Presentation:  Office of the Attorney General for the District of Columbia – Cameron Windham Min.

Presentation:  Save Our Tips – Kevin Wrege

Levy @ DC United, 100 Potomac Ave, SW: transfer of multi purpose facility liquor license w/substantial changes

Boomerang Boats: 1300 Maine Avenue, SW: change of location & other changes – amendment to Community Agreement.

Cap Liquors: 1301 South Capitol Street, SW: Class A retail renewal liquor license with amendment to Community Agreement to continue perpetual single sales.

Officina, 1120 Maine Avenue, SW: new restaurant and off premises liquor licenses with summer gardens and entertainment.

Oath Pizza, 110 M Street, SE: proposal for restaurant liquor license with entertainment and sidewalk café, and Community Agreement.

Oath Pizza 110 M Street, SE – Public Space Application for Sidewalk Café.

Peet’s Coffee 1115 New Jersey Avenue, SE – Public Space Application for Sidewalk Café.

Forest City Yards West – Pre-filing Presentation.

Additional funding for SW Library – Letter of Support.

Discussion of 2nd Street, SW Cycle Track.

Update on Eisenhower Memorial Closing of Maryland Avenue.

Tuesday, April 10

ANC6B meets at 7:00pm at the Hill Center, 921 Pennsylvania Avenue, SE.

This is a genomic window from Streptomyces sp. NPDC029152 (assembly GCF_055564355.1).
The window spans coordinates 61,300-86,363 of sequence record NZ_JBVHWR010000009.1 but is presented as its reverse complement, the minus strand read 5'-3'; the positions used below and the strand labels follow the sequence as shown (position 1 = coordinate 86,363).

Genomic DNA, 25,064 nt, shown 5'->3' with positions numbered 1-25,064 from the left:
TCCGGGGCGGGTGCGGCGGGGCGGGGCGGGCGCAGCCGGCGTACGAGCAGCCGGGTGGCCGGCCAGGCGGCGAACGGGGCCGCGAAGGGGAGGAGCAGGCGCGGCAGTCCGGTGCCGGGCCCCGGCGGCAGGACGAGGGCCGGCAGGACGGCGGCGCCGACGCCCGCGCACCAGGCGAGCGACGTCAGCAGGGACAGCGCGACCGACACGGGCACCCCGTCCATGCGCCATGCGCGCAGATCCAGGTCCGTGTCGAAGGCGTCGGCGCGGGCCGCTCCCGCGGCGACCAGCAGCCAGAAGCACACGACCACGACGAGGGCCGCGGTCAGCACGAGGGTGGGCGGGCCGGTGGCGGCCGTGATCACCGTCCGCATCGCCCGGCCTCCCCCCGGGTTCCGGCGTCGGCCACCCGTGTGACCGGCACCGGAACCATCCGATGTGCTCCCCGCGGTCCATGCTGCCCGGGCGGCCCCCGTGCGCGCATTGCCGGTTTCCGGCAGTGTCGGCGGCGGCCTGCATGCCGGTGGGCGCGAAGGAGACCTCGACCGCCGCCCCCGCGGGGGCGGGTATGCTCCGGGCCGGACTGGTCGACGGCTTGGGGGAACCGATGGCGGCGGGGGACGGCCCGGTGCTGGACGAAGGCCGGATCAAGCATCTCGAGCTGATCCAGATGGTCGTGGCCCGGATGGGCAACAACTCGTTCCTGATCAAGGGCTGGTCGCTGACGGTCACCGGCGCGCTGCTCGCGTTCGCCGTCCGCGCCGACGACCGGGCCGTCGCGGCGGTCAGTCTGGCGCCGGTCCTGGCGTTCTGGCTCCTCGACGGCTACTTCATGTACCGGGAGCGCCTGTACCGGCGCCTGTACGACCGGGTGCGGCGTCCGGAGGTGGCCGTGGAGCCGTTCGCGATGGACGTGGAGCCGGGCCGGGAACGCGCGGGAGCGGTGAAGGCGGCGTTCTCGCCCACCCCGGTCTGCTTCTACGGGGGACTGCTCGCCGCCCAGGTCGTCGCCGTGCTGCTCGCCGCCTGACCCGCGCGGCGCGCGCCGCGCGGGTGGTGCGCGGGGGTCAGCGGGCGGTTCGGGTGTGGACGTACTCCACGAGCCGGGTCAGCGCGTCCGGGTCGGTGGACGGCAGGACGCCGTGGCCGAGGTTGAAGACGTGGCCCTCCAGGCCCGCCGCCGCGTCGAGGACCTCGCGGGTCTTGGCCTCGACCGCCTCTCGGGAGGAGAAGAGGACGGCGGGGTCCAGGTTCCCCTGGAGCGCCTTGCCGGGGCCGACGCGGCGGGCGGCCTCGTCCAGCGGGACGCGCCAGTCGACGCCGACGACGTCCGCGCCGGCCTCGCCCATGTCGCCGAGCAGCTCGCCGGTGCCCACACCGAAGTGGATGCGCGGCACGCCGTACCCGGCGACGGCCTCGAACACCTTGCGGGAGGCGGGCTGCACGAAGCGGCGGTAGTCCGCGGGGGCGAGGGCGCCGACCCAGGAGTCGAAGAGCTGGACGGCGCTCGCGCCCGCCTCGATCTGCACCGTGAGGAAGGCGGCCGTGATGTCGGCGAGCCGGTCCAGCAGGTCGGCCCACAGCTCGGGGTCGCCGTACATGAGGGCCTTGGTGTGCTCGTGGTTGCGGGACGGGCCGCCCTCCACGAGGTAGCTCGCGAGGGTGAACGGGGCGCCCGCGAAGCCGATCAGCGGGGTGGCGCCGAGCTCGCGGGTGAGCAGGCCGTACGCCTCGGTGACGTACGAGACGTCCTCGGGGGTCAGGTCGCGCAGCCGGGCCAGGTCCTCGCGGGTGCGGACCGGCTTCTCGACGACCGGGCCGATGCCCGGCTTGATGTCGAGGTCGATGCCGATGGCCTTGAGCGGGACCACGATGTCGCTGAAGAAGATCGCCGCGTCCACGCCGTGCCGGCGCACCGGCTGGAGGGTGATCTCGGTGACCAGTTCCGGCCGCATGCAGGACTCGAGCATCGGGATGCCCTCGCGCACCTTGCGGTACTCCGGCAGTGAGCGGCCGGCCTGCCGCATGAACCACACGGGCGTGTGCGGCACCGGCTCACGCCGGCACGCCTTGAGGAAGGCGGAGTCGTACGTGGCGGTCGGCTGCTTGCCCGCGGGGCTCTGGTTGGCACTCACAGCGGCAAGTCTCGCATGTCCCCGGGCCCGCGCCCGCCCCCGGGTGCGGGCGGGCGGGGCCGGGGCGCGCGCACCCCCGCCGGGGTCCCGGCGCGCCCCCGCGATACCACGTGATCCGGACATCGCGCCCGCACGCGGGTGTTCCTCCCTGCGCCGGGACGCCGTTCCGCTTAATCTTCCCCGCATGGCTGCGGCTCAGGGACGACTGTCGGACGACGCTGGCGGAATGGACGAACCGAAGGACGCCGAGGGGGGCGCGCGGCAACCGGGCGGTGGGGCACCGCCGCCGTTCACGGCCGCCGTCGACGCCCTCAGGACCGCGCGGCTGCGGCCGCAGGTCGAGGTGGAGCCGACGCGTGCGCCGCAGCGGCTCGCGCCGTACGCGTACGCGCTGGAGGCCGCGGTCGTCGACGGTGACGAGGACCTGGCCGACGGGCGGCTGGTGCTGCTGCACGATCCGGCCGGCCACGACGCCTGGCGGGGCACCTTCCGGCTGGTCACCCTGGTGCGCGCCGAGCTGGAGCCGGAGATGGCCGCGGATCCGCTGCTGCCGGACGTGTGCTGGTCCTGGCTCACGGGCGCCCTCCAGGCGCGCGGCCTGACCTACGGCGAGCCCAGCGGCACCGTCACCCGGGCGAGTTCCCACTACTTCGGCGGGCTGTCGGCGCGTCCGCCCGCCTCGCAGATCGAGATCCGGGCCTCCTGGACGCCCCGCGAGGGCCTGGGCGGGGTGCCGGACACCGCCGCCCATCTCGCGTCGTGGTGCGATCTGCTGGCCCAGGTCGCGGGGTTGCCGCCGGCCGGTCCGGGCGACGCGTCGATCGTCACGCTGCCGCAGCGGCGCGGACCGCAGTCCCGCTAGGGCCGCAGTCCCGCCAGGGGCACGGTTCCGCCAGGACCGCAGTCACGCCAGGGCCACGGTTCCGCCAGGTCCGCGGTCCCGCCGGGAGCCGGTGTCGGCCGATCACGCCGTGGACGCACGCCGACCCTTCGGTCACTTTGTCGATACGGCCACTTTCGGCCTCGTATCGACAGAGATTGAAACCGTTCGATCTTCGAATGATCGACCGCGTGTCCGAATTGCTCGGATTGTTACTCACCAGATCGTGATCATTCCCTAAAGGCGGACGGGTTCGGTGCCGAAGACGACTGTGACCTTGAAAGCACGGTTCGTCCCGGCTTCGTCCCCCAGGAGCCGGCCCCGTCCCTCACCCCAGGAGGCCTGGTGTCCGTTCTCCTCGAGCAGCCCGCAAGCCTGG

Among items on the draft agenda:

Torai Grill & Sushi, Inc. t/a Torai Grill & Sushi ; 751 8th Street,  SE – restaurant liquor license.

1420 Pennsy LLC t/a Trusty’s Bar; 1420 Pennsylvania Avenue, SE; liquor license renewal.

Monkoor Corporation t/a S.E. Market ; 1500 Independence Ave SE; liquor license renewal.

Wine Root, Inc t/a New Congressional Liquor ; 404 1st Street, SE; liquor license renewal.

1247 E Street, SE; two-year time extension of variance/restaurant use; Owner: 1247 ESE, LLC,.

500 13th Street, SE; use variance/office use in the RF-1 Zone ; Owner: Fulcrum Properties Group.

818 Potomac Avenue, SE; Paving: ADA Curb Ramp, Paving: Curb & Gutter(s), Paving: Driveway(s) New- Commercial, Paving: Leadwalk Only, Paving: Patio (porous concrete/pervious pavers ONLY), Paving: Sidewalk(s), Landscaping: Tree Planting, Projections: Areaway Entrance, Projections: Bay Window(s), Over Head Work: Streetlight(s) Installation

816 Potomac Avenue, SE; concept/four-story side addition; Owner: Thomas Jefferson Real Estate, LLC.